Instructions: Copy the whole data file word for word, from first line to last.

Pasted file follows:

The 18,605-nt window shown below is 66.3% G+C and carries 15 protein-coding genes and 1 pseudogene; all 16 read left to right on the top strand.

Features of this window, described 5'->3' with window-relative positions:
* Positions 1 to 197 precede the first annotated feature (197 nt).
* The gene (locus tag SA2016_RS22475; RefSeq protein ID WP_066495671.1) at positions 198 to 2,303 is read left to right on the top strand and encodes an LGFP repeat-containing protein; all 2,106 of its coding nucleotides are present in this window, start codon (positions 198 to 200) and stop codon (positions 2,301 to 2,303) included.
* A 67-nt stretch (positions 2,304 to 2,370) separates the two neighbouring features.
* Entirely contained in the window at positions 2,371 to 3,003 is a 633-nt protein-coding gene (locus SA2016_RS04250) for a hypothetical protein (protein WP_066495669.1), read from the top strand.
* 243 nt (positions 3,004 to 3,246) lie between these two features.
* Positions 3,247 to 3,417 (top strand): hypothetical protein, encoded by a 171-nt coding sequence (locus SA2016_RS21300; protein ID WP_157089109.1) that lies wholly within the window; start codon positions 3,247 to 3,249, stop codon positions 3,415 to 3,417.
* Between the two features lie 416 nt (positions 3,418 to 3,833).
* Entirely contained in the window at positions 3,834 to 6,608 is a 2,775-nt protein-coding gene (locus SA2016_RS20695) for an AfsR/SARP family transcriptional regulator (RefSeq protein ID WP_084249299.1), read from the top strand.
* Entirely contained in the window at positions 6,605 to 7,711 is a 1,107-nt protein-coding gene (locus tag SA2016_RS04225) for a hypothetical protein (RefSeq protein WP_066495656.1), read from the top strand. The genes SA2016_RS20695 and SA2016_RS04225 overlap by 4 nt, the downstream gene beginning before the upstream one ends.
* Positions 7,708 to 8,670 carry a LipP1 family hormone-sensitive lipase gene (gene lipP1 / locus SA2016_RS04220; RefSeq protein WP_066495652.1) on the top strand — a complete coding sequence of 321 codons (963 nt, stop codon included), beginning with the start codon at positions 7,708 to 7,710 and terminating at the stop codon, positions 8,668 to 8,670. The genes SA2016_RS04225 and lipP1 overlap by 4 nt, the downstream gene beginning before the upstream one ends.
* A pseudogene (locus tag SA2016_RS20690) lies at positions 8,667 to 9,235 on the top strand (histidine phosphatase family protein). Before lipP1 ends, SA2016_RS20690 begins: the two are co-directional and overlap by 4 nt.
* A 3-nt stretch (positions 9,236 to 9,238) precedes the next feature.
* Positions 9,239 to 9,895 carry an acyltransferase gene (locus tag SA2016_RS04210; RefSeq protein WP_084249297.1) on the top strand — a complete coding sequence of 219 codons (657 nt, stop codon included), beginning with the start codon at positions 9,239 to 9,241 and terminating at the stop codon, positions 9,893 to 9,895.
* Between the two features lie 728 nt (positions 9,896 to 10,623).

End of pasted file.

The 18,605-nt window shown below is 66.3% G+C and carries 15 protein-coding genes and 1 pseudogene; all 16 read left to right on the top strand.

Features of this window, described 5'->3' with window-relative positions:
* Positions 1 to 197 precede the first annotated feature (197 nt).
* The gene (locus tag SA2016_RS22475; RefSeq protein ID WP_066495671.1) at positions 198 to 2,303 is read left to right on the top strand and encodes an LGFP repeat-containing protein; all 2,106 of its coding nucleotides are present in this window, start codon (positions 198 to 200) and stop codon (positions 2,301 to 2,303) included.
* A 67-nt stretch (positions 2,304 to 2,370) separates the two neighbouring features.
* Entirely contained in the window at positions 2,371 to 3,003 is a 633-nt protein-coding gene (locus SA2016_RS04250) for a hypothetical protein (protein WP_066495669.1), read from the top strand.
* 243 nt (positions 3,004 to 3,246) lie between these two features.
* Positions 3,247 to 3,417 (top strand): hypothetical protein, encoded by a 171-nt coding sequence (locus SA2016_RS21300; protein ID WP_157089109.1) that lies wholly within the window; start codon positions 3,247 to 3,249, stop codon positions 3,415 to 3,417.
* Between the two features lie 416 nt (positions 3,418 to 3,833).
* Entirely contained in the window at positions 3,834 to 6,608 is a 2,775-nt protein-coding gene (locus SA2016_RS20695) for an AfsR/SARP family transcriptional regulator (RefSeq protein ID WP_084249299.1), read from the top strand.
* Entirely contained in the window at positions 6,605 to 7,711 is a 1,107-nt protein-coding gene (locus tag SA2016_RS04225) for a hypothetical protein (RefSeq protein WP_066495656.1), read from the top strand. The genes SA2016_RS20695 and SA2016_RS04225 overlap by 4 nt, the downstream gene beginning before the upstream one ends.
* Positions 7,708 to 8,670 carry a LipP1 family hormone-sensitive lipase gene (gene lipP1 / locus SA2016_RS04220; RefSeq protein WP_066495652.1) on the top strand — a complete coding sequence of 321 codons (963 nt, stop codon included), beginning with the start codon at positions 7,708 to 7,710 and terminating at the stop codon, positions 8,668 to 8,670. The genes SA2016_RS04225 and lipP1 overlap by 4 nt, the downstream gene beginning before the upstream one ends.
* A pseudogene (locus tag SA2016_RS20690) lies at positions 8,667 to 9,235 on the top strand (histidine phosphatase family protein). Before lipP1 ends, SA2016_RS20690 begins: the two are co-directional and overlap by 4 nt.
* A 3-nt stretch (positions 9,236 to 9,238) precedes the next feature.
* Positions 9,239 to 9,895 carry an acyltransferase gene (locus tag SA2016_RS04210; RefSeq protein WP_084249297.1) on the top strand — a complete coding sequence of 219 codons (657 nt, stop codon included), beginning with the start codon at positions 9,239 to 9,241 and terminating at the stop codon, positions 9,893 to 9,895.
* Between the two features lie 728 nt (positions 9,896 to 10,623).